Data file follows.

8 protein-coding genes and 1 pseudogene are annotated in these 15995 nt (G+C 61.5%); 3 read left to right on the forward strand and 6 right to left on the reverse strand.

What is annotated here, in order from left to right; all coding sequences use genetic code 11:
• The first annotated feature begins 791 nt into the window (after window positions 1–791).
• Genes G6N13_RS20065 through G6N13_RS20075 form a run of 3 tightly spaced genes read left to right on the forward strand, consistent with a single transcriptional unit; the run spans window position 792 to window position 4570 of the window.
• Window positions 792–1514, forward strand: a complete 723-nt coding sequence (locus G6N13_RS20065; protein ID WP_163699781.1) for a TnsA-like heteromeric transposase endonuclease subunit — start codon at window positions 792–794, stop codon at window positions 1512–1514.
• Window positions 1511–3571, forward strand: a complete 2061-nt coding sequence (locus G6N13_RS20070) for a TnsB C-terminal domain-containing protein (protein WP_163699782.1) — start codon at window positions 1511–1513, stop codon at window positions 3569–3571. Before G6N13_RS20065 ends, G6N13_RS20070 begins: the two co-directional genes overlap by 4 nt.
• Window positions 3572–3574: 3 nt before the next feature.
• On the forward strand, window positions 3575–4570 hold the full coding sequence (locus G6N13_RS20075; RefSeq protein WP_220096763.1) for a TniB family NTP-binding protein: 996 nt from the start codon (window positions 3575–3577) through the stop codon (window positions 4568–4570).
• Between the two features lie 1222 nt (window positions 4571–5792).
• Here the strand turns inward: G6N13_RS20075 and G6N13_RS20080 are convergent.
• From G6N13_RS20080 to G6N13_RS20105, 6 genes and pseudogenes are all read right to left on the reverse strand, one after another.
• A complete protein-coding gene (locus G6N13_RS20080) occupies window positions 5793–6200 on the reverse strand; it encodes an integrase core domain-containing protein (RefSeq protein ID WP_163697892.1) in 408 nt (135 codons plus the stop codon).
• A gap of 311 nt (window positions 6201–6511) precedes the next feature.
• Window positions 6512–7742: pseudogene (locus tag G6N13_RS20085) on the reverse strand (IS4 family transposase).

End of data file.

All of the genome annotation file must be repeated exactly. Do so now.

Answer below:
8 protein-coding genes and 1 pseudogene are annotated in these 15995 nt (G+C 61.5%); 3 read left to right on the forward strand and 6 right to left on the reverse strand.

What is annotated here, in order from left to right; all coding sequences use genetic code 11:
• The first annotated feature begins 791 nt into the window (after window positions 1–791).
• Genes G6N13_RS20065 through G6N13_RS20075 form a run of 3 tightly spaced genes read left to right on the forward strand, consistent with a single transcriptional unit; the run spans window position 792 to window position 4570 of the window.
• Window positions 792–1514, forward strand: a complete 723-nt coding sequence (locus G6N13_RS20065; protein ID WP_163699781.1) for a TnsA-like heteromeric transposase endonuclease subunit — start codon at window positions 792–794, stop codon at window positions 1512–1514.
• Window positions 1511–3571, forward strand: a complete 2061-nt coding sequence (locus G6N13_RS20070) for a TnsB C-terminal domain-containing protein (protein WP_163699782.1) — start codon at window positions 1511–1513, stop codon at window positions 3569–3571. Before G6N13_RS20065 ends, G6N13_RS20070 begins: the two co-directional genes overlap by 4 nt.
• Window positions 3572–3574: 3 nt before the next feature.
• On the forward strand, window positions 3575–4570 hold the full coding sequence (locus G6N13_RS20075; RefSeq protein WP_220096763.1) for a TniB family NTP-binding protein: 996 nt from the start codon (window positions 3575–3577) through the stop codon (window positions 4568–4570).
• Between the two features lie 1222 nt (window positions 4571–5792).
• Here the strand turns inward: G6N13_RS20075 and G6N13_RS20080 are convergent.
• From G6N13_RS20080 to G6N13_RS20105, 6 genes and pseudogenes are all read right to left on the reverse strand, one after another.
• A complete protein-coding gene (locus G6N13_RS20080) occupies window positions 5793–6200 on the reverse strand; it encodes an integrase core domain-containing protein (RefSeq protein ID WP_163697892.1) in 408 nt (135 codons plus the stop codon).
• A gap of 311 nt (window positions 6201–6511) precedes the next feature.
• Window positions 6512–7742: pseudogene (locus tag G6N13_RS20085) on the reverse strand (IS4 family transposase).